As part of a regular series powered by Dell, BetaKit asks prominent entrepreneurs to share how technology has evolved since they first launched their business, before predicting where it will take them.
Nancy Peterson has held many positions in her career, starting in insurance and moving her way up the corporate ladder in CPG and marketing firms. A home renovation changed her path completely, and now she is the founder and CEO of HomeStars.com, an online resource for Canadians to find the best home building and renovation contractors and services.
What was the state of technology when you started your career?
I did my undergrad at Western University in 1987 and started my career as an insurance supervisor at AllState Insurance. Our “technology” was a key punch card. My team would punch claims into key cards, which were sent to a large central mainframe.
A couple of years after that I got my first computer. I was working in sales, and I bought myself a large MS-DOS computer to type up my orders more quickly.
I went on to do my MBA in Europe and worked for a few years, taking my computer with me. It wasn’t until I came back to Canada, while working in marketing, that I did a home renovation and realized how few resources there were for people to do research on contractors.
So I started HomeStars in 2005. The only technology we had was a basic website with dial-up internet and some early-days project management software. It wasn’t much, but it was a start.
What were the biggest struggles you faced getting your business off the ground in the early days?
We wanted as much content on the site as possible, since that would encourage people to leave more reviews of contractors, but we had to work really hard for those first reviews.
“I’m so happy I stayed in Toronto and built a business here with limited outside money, because it gave me more control over my destiny.”
– Nancy Peterson
We went to a lot of home shows, but there was no WiFi at the time, so we encouraged users to write hand-written reviews at our booth, which student interns would type up. Had we been starting nowadays, technology would have empowered us to get so much more done, at a faster rate.
It was early 2006, and laptops were just coming out, but they were incredibly expensive – as a bootstrapped startup, we couldn’t afford to have multiple laptops out front at our booths.
We then decided to write a book, intended to be a small guide for how to hire a contractor. It offered us something tangible to bring to home shows (since asking people to read a blog was a very new thing) and gave us the chance to sell ads.
The ad revenue from our book helped validate our business model so we could afford more technology to continue building our business.
Are there tools or support systems available now that you wish you’d had back then?
A lot of it was about costs. Everything was so expensive back then — servers, laptops, collaboration software, etc. Today, technology is not only more powerful, but so much cheaper, so when you’re just starting out you have many more options.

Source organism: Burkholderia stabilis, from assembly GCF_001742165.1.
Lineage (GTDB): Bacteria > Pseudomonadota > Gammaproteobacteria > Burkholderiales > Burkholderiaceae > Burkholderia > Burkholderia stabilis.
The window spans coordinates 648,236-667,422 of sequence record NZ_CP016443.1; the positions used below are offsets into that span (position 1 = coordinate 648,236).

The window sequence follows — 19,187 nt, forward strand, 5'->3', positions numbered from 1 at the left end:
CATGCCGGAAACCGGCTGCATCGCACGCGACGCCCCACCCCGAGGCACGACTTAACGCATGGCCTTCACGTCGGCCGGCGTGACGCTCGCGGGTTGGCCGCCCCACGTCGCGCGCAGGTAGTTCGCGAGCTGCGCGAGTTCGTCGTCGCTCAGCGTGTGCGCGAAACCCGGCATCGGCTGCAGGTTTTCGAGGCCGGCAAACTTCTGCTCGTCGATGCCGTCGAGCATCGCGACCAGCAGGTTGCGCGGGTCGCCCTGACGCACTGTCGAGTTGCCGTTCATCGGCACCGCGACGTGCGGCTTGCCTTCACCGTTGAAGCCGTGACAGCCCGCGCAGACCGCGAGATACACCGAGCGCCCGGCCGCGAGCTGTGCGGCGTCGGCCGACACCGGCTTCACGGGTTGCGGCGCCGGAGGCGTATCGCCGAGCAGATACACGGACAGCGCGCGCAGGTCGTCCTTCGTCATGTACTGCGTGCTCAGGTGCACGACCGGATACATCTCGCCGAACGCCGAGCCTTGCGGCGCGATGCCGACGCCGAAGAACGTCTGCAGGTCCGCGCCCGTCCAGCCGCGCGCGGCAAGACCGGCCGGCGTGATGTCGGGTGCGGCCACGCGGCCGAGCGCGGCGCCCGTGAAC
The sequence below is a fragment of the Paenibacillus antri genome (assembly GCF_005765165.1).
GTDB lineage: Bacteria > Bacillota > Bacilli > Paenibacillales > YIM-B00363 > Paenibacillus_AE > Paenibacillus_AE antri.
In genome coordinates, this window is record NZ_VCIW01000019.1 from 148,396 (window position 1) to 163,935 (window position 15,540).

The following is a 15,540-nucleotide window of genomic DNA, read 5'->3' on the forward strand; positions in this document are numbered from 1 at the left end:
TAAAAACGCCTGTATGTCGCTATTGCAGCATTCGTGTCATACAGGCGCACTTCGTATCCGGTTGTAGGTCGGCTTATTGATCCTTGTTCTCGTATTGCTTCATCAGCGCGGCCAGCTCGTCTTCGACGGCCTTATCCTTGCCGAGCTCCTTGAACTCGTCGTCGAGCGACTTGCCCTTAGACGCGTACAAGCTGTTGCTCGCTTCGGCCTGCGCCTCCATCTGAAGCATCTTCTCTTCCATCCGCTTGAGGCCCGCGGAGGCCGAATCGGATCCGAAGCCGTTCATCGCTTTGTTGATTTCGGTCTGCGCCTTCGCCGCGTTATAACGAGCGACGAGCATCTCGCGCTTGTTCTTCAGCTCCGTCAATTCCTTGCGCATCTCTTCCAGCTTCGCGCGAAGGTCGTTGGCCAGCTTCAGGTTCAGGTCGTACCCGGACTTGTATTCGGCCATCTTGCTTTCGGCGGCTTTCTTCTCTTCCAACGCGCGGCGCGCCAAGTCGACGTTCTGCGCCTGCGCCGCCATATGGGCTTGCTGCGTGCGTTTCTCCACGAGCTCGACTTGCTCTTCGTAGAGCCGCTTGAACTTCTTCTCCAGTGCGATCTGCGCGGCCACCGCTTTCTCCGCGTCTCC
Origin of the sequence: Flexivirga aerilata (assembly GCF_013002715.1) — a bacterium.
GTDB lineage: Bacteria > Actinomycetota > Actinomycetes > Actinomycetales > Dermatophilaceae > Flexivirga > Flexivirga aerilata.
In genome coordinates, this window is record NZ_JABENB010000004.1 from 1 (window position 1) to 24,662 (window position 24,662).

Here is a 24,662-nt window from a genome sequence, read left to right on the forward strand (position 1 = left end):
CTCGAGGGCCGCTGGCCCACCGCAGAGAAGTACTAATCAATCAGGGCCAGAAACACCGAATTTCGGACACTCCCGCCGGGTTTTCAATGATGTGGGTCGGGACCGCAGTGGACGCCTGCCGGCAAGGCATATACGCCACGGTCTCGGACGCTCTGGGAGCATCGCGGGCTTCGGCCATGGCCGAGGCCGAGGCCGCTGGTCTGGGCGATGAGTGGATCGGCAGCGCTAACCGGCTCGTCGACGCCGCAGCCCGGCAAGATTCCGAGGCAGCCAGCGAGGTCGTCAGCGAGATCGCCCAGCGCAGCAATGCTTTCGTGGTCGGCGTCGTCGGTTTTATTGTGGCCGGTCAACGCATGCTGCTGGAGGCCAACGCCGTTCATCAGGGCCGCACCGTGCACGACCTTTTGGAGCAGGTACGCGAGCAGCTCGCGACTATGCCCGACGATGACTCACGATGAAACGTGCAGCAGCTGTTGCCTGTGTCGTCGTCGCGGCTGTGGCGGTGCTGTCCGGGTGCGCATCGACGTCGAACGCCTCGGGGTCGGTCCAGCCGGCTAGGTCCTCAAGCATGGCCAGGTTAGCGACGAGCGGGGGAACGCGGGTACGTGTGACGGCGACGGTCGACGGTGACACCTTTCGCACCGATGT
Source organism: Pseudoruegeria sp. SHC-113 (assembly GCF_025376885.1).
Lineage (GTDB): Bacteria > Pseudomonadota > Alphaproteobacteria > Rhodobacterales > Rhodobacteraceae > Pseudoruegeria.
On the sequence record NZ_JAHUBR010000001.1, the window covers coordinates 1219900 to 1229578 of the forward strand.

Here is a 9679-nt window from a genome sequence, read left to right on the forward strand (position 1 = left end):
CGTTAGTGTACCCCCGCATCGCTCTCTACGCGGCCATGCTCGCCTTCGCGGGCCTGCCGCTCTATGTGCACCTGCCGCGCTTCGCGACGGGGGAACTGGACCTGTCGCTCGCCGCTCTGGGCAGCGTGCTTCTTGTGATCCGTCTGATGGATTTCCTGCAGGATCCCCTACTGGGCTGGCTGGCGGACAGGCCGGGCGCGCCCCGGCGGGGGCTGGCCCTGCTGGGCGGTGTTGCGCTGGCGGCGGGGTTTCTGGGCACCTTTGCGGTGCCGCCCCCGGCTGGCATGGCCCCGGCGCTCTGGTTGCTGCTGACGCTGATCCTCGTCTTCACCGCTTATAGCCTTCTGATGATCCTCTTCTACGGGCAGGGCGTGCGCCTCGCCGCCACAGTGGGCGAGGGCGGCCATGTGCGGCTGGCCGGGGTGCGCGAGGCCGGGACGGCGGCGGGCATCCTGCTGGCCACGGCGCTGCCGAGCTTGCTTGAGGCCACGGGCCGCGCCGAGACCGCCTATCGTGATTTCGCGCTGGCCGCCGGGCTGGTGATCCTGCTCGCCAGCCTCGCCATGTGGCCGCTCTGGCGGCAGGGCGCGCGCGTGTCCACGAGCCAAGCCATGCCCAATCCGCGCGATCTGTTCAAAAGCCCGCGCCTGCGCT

We had “crude-imentary” data processing capabilities and QA software at the time, which got the job done but still required one person to wear many hats. Current technologies would have made that job a lot easier.
As well, virtual collaboration was a big thing for us since we worked remotely to save money. We were big users of business-focused online chat systems, but many came out a few years after founding HomeStars. I wish we had more of that technology when we were first starting out.
Is there any advice you’d give to your past self?
Yes – don’t waste time with VCs.
As both technology and office space was so expensive, we thought we needed a ton of VC money to make it work. Perhaps it might have been easier with that money in the bank, but be careful what you wish for.
When I was first starting out, I had one VC agree to a term sheet, but the terms required me to find a co-sign. I ended up spending eight months shopping around that term sheet to other VCs, which was a huge amount of wasted time that I should have spent on my business. When you’re just starting out, no matter what industry, you need to be focusing on your business and acquiring customers.
Realistically, if I wanted to build a big VC-backed business, I should have gone to the US. At the time, it was just a fact that Toronto didn’t have much VC capital. However, I’m so happy I stayed in Toronto and built a business here with limited outside money because it gave me more control over my destiny.
For myself, too, I didn’t want to be in debt to anyone. I hated owing people money, including my family and friends that invested in me in the early days. It can really take a toll on you to owe people money and I wanted more control over my company.
Where do you think the future of work is headed?
Based on the struggles I faced in building up HomeStars, there will be a shortage of high-quality trades given the demands we put on our living and working environments. For a long time, a career in the trades has been looked down upon, causing us to lose a lot of that skill in our economy.
I’d like to see a future of work where people can focus on the three principles of a great business – companies that know what they want to be the best in the world at, with employees passionate about the work, and with a valid economic engine – instead of what is considered a “good” career path. Technology can help with all three elements.
From “crude-imentary” data processing to new collaboration tools, technology allows entrepreneurs to stay competitive when growing their small business. Dell has the right tech to fit your work, for today and tomorrow.